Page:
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Directing the Documentary 5th Edition

37 customer reviews
ISBN-13: 978-0240810898
ISBN-10: 0240810899
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Editorial Reviews


"While there are many books about the technical basics of documentary film production, none of them integrate so thoroughly the artistic intention at the heart of great direction with the means of realization in pre-production, the field and the editing room...Great directing is equally a matter of heart and soul as much as technical knowledge. This idea is prevalent throughout Rabiger's book." - Ray Zone, International Documentary Magazine

"What makes this book so valuable is that the author consistently searches for the philosophical underpinnings of his art and never gets lost in the technical processes of filmmaking." - Jonathan Luskin, Flying Moose Pictures, San Francisco

"The book's greatest strength is the emphasis on documentary filmmaking as a creative, storytelling process....It supplies more in the way of an ethical foundation for the young filmmaker than any other title on the market." - Phil Hopper, Director, Theatre and Media Arts Program, Marymount College of Fordham University

"Intelligent and artfully written, Directing the Documentary should enjoy a place of prominence in the library of every documentary videomaker." - Videomaker magazine

"...what really makes this book so valuable is that the author is just so inspiring. Rabiger writes with such enthusiasm that even the most nervous would-be documentary maker is encouraged. But this is not the extent of his audience as this text is also highly relevant and impassioning to the seasoned pro...This text is inspirational, accessible, filled with useful filmic references and snippets of advice...This updated 4th edition really is a must for anyone with an interest in documentary filmmaking." - POV2 Journal

"Skim and scan this one? Nope! Read it cover to cover? Absolutely! Not since I read Dan Brown's The Da Vinci Code has a book been the cause of forcing me to rethink things as much as this one. For those either making documentaries or thinking about it, this is the book to get." - Steve Douglas, underwater videographer and writer for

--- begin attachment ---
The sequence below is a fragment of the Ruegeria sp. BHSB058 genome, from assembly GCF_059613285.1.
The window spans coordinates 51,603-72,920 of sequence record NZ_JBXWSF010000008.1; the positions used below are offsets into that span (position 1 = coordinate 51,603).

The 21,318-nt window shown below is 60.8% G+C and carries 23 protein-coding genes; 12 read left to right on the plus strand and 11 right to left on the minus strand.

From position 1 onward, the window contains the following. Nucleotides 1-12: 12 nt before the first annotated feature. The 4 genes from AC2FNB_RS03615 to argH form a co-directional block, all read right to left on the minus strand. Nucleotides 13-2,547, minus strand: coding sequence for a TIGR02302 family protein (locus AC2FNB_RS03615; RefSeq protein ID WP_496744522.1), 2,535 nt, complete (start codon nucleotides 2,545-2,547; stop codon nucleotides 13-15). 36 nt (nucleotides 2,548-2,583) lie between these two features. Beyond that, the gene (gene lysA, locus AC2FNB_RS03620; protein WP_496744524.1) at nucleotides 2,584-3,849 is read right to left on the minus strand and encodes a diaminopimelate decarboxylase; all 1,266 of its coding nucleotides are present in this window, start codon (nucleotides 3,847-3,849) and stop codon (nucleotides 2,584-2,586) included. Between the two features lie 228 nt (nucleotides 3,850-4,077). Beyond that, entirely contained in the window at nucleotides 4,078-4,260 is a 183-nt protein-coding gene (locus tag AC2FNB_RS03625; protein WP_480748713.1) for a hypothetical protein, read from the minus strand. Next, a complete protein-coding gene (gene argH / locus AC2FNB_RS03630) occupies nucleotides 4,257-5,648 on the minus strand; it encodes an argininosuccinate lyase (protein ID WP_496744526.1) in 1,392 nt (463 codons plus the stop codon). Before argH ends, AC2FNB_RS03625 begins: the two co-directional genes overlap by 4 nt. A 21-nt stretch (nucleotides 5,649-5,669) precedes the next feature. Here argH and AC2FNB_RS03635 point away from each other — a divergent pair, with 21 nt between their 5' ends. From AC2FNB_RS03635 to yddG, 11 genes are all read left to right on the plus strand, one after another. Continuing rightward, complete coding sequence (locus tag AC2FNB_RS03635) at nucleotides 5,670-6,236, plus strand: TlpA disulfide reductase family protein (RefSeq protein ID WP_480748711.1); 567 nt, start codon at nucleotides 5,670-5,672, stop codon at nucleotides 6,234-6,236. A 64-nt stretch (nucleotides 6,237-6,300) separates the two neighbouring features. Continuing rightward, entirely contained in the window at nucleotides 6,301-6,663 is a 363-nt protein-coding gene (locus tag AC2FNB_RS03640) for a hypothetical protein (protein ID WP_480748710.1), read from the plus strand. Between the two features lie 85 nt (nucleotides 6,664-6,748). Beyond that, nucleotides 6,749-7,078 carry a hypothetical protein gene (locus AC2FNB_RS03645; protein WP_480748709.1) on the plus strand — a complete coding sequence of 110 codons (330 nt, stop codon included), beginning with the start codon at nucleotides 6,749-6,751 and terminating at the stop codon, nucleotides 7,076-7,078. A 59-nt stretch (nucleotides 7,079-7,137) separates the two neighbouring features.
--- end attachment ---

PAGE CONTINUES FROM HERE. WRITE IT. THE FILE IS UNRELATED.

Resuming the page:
"I read Michael Rabiger's Directing the Documentary which contains a list of not-to-miss American documentaries and Thin Blue Line is among them, as well as other films that depict wrongful incarcerations, such as Murder on a Sunday Morning."'s blog "Doc Soup"

From the Back Cover

Directing the Documentary is the definitive and comprehensive book on the form, offering timeless principles that will improve your work. Ideal for documentary courses as well as aspiring and current directors,Directing the Documentary covers all phases of preproduction and production. The emphasis is on the hands-on work needed to make your concept a reality, and to that end dozens of projects, exercises, and idea-provoking questionnaires are included. Covering both the fundamental basics and advanced issues in documentary production, the book includes researching and honing a documentary idea, developing a crew, directing the team, and maininting control throughout shooting.

* Comprehensive manual on the creative, technical, and artistic aspects of directing--become an inspired director!

* Includes dozens of practical exercises that demystify the complex process of making a documentary and make it achievable

* Realistic advice and encouragement from a highly regarded filmmaker, mentor, and teacher to help you on your path

* Companion website features handy production checklists and forms, videos for some of the films discussed in the book, and a master bibliography:

[Please refer to the access code inside the back cover of the book to obtain access to the companion site

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Product Details

  • Paperback: 672 pages
  • Publisher: Focal Press; 5 edition (February 13, 2009)
  • Language: English
  • ISBN-10: 0240810899
  • ISBN-13: 978-0240810898
  • Product Dimensions: 10.3 x 7.2 x 1.3 inches
  • Shipping Weight: 3.3 pounds
  • Average Customer Review: 4.6 out of 5 stars  See all reviews (37 customer reviews)
  • Amazon Best Sellers Rank: #89,400 in Books (See Top 100 in Books)

More About the Author

Michael Rabiger has directed or edited over 35 films, founded the Documentary Center at Columbia College, Chicago, and was Chair of its Film/Video Department. Now Professor Emeritus, Rabiger has also been presented with the Preservation and Scholarship Award by the International Documentary Association. He has given workshops in many countries, led a multinational European documentary workshop for CILECT, the international association of film schools. As Visiting Professor at New York University's Tisch School of the Arts, he taught idea development, directing, and advanced production. When he retired 2001 to write full-time, Columbia renamed its documentary center "The Michael Rabiger Center for Documentary." In 2002 he was made Honorary Professor at the University of Buenos Aires, Argentina; in 2003 awarded the 2003 Preservation and Scholarship Award by the International Documentary Association in Los Angeles; in 2005 the Genius Career Achievement Award by the Chicago International Documentary Festival, and also in 2005 was made Professor Emeritus by Columbia College Chicago. He is the author of the enormously successful, Directing: Film Techniques and Aesthetics (Focal Press), and Directing the Documentary (Focal Press). He is also the author of Developing Story Ideas (Focal Press).

Customer Reviews